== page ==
Sociodemographics and School Environment Correlates of Clustered Oral and General Health Related Behaviours in Tanzanian Adolescents

Authors

  • Febronia Kokulengya Kahabuka Department of Orthodontics, Paedodontics and Community Dentistry, School of Dentistry, Muhimbili University of Health and Allied Sciences, P.O. Box 65014, Dar es Salaam https://orcid.org/0000-0002-0180-8189
  • Hawa Shariff Mbawalla Department of Orthodontics, Paedodontics and Community Dentistry, School of Dentistry, Muhimbili University of Health and Allied Sciences, P.O. Box 65014, Dar es Salaam
  • Elifuraha Godson Mumghamba Department of Restorative Dentistry, School of Dentistry, Muhimbili University of Health and Allied Sciences, P.O. Box 65014, Dar es Salaam
  • Poul Erik Petersen World Health Organization Collaborating Centre for Community Oral Health Programmes and Research, Department for Global Oral Health and Community Dentistry, Institute for Odontology, Centre for Health and Society, University of Copenhagen, Oester Farimagsgade 5, P.O. Box 2099, DK-1014 Copenhagen

DOI:

https://doi.org/10.6000/1929-4247.2019.08.01.2

Keywords:

Health behaviours, Clustering, Adolescents, School relationship, Sociodemographic factors.

Abstract

Objectives: To identify underlying clusters of general and oral health behaviours and acertain possible factors influencing the existence of the behaviours.

Materials and Methods: A cross sectional study was conducted among 4,847 school adolescents aged 11 to 17 years. Data were collected using a structured questionnaire in Kiswahili inquiring about general and oral health related behaviours, socio-demographics and adolescents’ school relationship. Principal component analysis was employed to identify clusters of health behaviour. Frequency distribution for proportions, cross tabulations with chi-square and a two stage binary logistic regression were done.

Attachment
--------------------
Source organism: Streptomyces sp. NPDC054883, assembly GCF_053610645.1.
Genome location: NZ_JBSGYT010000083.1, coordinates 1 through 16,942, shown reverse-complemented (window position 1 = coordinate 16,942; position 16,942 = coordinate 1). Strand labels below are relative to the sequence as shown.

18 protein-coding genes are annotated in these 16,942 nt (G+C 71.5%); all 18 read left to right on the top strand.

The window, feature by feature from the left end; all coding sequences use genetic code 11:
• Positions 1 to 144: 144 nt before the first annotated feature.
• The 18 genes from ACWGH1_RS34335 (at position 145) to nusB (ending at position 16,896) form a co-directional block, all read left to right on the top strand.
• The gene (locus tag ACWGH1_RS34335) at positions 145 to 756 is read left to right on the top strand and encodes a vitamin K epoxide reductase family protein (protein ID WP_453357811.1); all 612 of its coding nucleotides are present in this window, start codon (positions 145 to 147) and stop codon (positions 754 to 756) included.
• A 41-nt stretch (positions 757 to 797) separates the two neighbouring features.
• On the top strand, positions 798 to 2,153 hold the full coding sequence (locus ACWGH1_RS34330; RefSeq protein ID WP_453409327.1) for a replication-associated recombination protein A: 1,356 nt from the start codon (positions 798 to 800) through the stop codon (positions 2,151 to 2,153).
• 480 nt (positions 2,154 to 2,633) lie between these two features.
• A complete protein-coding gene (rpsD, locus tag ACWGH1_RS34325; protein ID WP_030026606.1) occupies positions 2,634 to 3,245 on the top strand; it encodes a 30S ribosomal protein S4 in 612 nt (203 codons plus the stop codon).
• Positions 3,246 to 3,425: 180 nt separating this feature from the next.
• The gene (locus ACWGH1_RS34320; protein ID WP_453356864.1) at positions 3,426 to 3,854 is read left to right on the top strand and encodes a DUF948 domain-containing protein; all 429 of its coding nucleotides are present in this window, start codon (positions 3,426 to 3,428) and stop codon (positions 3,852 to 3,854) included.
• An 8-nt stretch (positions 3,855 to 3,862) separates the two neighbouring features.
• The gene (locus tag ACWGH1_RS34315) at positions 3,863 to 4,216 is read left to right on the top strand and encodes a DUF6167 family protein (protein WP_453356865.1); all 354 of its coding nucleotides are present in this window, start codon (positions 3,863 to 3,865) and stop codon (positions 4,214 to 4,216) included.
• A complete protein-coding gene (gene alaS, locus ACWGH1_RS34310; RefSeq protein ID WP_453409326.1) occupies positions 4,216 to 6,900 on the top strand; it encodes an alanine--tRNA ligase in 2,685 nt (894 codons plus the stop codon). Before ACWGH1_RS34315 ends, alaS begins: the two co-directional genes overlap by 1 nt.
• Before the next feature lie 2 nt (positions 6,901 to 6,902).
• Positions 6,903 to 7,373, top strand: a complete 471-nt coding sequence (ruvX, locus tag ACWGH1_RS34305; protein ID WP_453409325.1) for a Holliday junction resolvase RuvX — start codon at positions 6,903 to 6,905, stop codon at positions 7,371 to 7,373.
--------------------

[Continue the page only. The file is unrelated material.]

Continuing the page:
Results: Principal component analysis identified four clusters from twelve health behaviours; hygiene practices, dietary behaviours, cigarette smoking & alcohol consumption and sedentary related behaviours. Girls, OR 0.8 (95% CI 0.7, 0.9); secondary school attendees, OR 0.5 (95% CI 0.4, 0.7) and adolescents with good school relationship OR 0.7 (95% CI 0.6, 0.8) were less likely to smoke or use alcohol. Urban residents were less likely OR 0.8, (95% CI 0.7, 0.9) to report acceptable dietary behaviours. Adolescents whose fathers had secondary education or higher, were in secondary schools and had good school relationship were most likely to have acceptable hygiene behaviours, OR 1.4 (95% CI 1.2, 1.6), 1.6 (95% CI 1.1, 2.2) and 1.4 (95% CI 1.3, 1.7), respectively.

Conclusion: Oral and general health behaviours of Tanzanian adolescents factored into four clusters with hygiene behaviours being most practiced and physical exercise the least. The clustered behaviours were influenced by socio-demographics and school environment.

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2019-03-21

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